Today (25th December) is the day in the later Roman empire when people celebrated the winter solstice and the birthday of the sun god Sol Invictus: the day was called ‘dies natalis Invicti’. Sol Invictus (the ‘unconquered sun’ or ‘unconquerable sun’) drove a racing-chariot (quadriga) drawn by four horses. The Romans interpreted the sun as Sol racing his quadriga across the sky from sunrise to sunset… Sol was associated with Luna, the goddess of the moon, who drove a chariot (biga) drawn by two horses. Chariot-races for both quadrigae and bigae were presented in Roman circuses. The Circus Maximus in Rome included a temple of Sol (dedicated to Sol Invictus) and a temple of Luna: the temple of Sol included a statue of Sol driving his quadriga and four horses. Roman circuses around the Roman empire featured statues of Sol and Luna in their central barriers. The central barrier (spina) of the Circus Maximus also featured an Egyptian obelisk which represented a shaft of sunlight and was dedicated to Sol.
The festival of Sol Invictus on the 25th December in the later Roman empire combined the festivals of both the old sun god (Sol Indiges) and the new official sun god (Deus Sol Invictus). The Circus Maximus had been dedicated to Sol Indiges since ancient times, and then was dedicated to Sol Invictus. The Roman emperor Aurelian created the cult of Sol Invictus during his reign in AD 270-275 (in the 3rd century) and, on his coins, Sol was described as ‘Dominus Imperii Romani’, the official deity of the Roman empire. The cult of Sol Invictus was centred in Rome but it was followed across the Roman empire. Sol Invictus, the god of the sun, was one of the most important gods and he symbolised victory, as he defeated darkness and rose every morning. Sol Invictus was the patron of Roman soldiers. (See The Cult of Sol Invictus by G H Halsberghe (1972) and Roman circuses: arenas for chariot-racing by John Humphrey (1986).)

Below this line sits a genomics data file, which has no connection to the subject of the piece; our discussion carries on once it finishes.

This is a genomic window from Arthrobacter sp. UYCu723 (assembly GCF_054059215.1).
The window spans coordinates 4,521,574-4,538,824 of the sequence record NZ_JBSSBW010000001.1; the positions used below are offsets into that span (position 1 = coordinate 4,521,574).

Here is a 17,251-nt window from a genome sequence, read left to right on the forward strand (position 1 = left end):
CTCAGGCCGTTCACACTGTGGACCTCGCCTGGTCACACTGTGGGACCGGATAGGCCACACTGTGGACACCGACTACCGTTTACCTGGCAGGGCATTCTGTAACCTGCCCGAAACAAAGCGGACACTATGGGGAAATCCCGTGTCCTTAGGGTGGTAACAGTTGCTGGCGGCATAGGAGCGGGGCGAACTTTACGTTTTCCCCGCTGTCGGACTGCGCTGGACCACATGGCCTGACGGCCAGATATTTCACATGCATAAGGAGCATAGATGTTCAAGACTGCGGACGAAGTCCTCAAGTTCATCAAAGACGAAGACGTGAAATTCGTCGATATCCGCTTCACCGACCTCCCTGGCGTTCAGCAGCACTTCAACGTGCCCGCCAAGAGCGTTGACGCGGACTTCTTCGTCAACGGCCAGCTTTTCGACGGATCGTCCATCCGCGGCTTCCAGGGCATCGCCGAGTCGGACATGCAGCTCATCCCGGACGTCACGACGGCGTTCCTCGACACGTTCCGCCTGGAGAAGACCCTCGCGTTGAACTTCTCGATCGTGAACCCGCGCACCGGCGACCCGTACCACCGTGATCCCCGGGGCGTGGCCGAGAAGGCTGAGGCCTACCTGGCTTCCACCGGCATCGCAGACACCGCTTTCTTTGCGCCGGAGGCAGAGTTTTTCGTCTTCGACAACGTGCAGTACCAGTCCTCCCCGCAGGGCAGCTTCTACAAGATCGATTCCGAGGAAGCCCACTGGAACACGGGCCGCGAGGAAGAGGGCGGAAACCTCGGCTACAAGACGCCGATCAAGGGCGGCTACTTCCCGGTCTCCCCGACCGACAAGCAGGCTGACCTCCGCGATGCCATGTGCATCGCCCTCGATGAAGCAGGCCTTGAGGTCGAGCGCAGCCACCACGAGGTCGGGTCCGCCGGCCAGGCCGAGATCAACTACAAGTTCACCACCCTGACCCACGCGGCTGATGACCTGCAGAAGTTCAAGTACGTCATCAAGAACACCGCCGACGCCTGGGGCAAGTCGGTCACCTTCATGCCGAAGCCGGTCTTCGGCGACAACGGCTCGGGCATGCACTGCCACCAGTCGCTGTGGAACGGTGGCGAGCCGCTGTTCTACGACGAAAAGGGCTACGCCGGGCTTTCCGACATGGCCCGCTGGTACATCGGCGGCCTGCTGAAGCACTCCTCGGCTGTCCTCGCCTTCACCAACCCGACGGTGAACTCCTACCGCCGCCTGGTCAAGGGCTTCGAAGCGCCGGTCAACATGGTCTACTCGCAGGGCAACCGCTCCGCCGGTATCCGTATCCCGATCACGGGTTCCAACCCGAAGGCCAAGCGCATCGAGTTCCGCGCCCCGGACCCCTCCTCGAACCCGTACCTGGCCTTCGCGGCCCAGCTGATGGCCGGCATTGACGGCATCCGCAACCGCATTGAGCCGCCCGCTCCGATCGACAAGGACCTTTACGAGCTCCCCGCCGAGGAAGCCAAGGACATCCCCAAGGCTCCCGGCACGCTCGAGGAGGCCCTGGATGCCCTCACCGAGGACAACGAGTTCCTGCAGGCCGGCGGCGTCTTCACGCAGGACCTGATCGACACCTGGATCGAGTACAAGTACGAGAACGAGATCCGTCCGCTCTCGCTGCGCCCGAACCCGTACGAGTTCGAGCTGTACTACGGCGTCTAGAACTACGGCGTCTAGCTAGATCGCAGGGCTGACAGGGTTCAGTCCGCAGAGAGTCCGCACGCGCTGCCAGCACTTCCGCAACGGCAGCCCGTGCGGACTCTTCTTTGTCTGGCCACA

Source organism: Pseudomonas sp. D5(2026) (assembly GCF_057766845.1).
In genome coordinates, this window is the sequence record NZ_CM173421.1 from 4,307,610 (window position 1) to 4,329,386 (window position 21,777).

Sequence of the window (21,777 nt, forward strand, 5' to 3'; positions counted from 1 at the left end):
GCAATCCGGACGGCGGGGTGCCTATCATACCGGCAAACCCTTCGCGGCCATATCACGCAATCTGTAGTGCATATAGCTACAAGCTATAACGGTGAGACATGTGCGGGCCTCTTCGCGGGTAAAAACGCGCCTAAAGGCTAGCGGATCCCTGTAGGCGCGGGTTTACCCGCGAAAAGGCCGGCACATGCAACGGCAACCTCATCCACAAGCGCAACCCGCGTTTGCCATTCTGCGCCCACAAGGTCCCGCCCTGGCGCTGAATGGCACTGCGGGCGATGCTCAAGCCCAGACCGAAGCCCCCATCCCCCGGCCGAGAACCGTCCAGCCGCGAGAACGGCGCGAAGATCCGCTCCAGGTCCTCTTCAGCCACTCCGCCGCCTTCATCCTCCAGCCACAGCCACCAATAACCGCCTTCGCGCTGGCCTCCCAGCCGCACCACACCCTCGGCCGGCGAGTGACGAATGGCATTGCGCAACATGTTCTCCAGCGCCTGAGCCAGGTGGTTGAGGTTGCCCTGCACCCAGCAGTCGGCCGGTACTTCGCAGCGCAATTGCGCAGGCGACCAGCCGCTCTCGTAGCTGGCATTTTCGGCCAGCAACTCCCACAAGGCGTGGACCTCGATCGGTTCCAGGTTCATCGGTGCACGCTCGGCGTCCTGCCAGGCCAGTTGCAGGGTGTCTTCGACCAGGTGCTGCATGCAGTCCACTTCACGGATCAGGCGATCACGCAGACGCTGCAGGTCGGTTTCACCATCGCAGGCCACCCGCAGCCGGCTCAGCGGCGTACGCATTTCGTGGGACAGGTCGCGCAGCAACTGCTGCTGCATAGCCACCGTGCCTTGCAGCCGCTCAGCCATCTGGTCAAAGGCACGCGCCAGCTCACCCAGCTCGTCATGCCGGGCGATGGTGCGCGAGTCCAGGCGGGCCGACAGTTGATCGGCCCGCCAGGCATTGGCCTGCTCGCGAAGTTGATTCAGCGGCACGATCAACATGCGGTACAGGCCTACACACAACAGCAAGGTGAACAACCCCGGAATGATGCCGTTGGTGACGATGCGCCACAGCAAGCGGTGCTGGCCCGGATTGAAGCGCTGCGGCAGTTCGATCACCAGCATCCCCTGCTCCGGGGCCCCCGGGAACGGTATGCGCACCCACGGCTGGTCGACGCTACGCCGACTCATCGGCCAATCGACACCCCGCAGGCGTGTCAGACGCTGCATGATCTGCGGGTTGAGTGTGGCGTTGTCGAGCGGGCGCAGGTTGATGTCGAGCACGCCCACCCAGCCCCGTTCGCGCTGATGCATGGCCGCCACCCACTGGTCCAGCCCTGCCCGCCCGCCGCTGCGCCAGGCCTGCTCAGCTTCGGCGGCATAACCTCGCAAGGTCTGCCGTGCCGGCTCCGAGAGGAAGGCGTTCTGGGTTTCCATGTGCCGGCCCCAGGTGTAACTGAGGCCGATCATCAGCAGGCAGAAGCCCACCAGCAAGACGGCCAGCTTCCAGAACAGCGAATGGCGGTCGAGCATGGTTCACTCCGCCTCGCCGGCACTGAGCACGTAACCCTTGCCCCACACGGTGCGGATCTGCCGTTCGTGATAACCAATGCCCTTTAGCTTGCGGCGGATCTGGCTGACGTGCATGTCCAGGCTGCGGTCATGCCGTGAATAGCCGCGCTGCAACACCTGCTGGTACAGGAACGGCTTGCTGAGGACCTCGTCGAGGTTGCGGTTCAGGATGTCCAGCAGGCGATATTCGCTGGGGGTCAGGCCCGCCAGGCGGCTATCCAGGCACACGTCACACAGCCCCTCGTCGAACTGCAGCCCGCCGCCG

Only important cults were celebrated with games (Ludi circenses) in the Roman circus. Sol Invictus was not only the sun god but he also presided over chariot-races in Roman circuses and was the special protector of quadrigae (Luna was the protector of bigae). So an ‘unusually large number’ of chariot-races were held in Rome on the 25th December for the ludi Solis – apparently, 36 chariot-races were held on that day instead of the usual twelve (On Roman time: the Codex-Calendar of 354 and the rhythms of urban life in Late Antiquity, by M R Salzman 1991).
Colchester’s Roman circus was built in the early 2nd century AD and seems to have been in use for about 150 years, until towards the end of the 3rd century AD. If chariot-races were ever held here in honour of Sol Invictus on the 25th December, then the parade or pompa from the Temple of Claudius within the walled town would probably have included a sacred figure of the sun god which would then have been placed in the circus to preside over the chariot-races…
We have a replica quadriga on display here in the Roman circus centre, drawn by four silhouette horses, and our Roman circus super-model includes an obelisk in its central barrier. For more information on the circus centre and details of opening days and times, please go to www.romancircus.co.uk/ .
The images show Sol Invictus in a Roman mosaic and the face of a sun god Sol on part of a ceramic Roman lamp.
In the mosaic, Sol Invictus is shown with two of his horses and part of the chariot. The mosaic is in Tomb M, in the necropolis underneath St Peter’s basilica in Rome. This image is also interpreted by some authors as being a representation of Jesus (image published online at http://diglib.library.vanderbilt.edu/act-imagelink.pl?RC=49946 as part of ‘Art in the Christian Tradition’, a project of the Vanderbilt Divinity Library in the US: image copyright Vanderbilt Divinity Library).
The Roman lamp fragment shows a representation of a sun god Sol from Colchester (illustrated in our popular book City of Victory – the story of Colchester, Britain’s first Roman town).
Saturnalia was the festival celebrated in the Roman empire from the 17th December to the 23rd December, dedicated to the god Saturn: read about Roman festivals and Saturnalia on this web-site at www.thecolchesterarchaeologist.co.uk/?p=2700 .